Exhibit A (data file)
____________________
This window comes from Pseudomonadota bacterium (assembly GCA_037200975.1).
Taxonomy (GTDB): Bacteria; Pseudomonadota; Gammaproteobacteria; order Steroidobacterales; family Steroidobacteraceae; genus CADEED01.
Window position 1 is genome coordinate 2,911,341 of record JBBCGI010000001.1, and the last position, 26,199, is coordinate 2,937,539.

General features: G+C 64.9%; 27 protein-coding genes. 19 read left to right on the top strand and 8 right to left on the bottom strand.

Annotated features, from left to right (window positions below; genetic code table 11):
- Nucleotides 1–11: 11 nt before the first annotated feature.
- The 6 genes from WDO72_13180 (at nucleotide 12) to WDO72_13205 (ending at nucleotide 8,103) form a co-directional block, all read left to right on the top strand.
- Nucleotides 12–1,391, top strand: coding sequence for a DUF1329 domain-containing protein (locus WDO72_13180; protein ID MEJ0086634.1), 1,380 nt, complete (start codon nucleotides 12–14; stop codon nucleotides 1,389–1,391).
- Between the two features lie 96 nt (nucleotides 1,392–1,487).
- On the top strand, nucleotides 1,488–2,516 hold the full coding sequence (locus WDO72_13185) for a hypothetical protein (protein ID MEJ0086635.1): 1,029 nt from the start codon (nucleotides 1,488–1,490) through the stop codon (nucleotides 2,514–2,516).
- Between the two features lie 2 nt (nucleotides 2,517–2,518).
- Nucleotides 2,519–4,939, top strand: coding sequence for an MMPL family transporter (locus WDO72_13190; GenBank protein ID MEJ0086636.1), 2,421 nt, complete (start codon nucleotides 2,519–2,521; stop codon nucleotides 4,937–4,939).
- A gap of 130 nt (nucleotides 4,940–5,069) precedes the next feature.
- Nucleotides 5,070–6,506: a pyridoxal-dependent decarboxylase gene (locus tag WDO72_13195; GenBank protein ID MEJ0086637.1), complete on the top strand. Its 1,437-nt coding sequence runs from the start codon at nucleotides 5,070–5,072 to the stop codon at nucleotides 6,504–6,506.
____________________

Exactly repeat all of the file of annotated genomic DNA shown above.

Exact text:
This window comes from Pseudomonadota bacterium (assembly GCA_037200975.1).
Taxonomy (GTDB): Bacteria; Pseudomonadota; Gammaproteobacteria; order Steroidobacterales; family Steroidobacteraceae; genus CADEED01.
Window position 1 is genome coordinate 2,911,341 of record JBBCGI010000001.1, and the last position, 26,199, is coordinate 2,937,539.

General features: G+C 64.9%; 27 protein-coding genes. 19 read left to right on the top strand and 8 right to left on the bottom strand.

Annotated features, from left to right (window positions below; genetic code table 11):
- Nucleotides 1–11: 11 nt before the first annotated feature.
- The 6 genes from WDO72_13180 (at nucleotide 12) to WDO72_13205 (ending at nucleotide 8,103) form a co-directional block, all read left to right on the top strand.
- Nucleotides 12–1,391, top strand: coding sequence for a DUF1329 domain-containing protein (locus WDO72_13180; protein ID MEJ0086634.1), 1,380 nt, complete (start codon nucleotides 12–14; stop codon nucleotides 1,389–1,391).
- Between the two features lie 96 nt (nucleotides 1,392–1,487).
- On the top strand, nucleotides 1,488–2,516 hold the full coding sequence (locus WDO72_13185) for a hypothetical protein (protein ID MEJ0086635.1): 1,029 nt from the start codon (nucleotides 1,488–1,490) through the stop codon (nucleotides 2,514–2,516).
- Between the two features lie 2 nt (nucleotides 2,517–2,518).
- Nucleotides 2,519–4,939, top strand: coding sequence for an MMPL family transporter (locus WDO72_13190; GenBank protein ID MEJ0086636.1), 2,421 nt, complete (start codon nucleotides 2,519–2,521; stop codon nucleotides 4,937–4,939).
- A gap of 130 nt (nucleotides 4,940–5,069) precedes the next feature.
- Nucleotides 5,070–6,506: a pyridoxal-dependent decarboxylase gene (locus tag WDO72_13195; GenBank protein ID MEJ0086637.1), complete on the top strand. Its 1,437-nt coding sequence runs from the start codon at nucleotides 5,070–5,072 to the stop codon at nucleotides 6,504–6,506.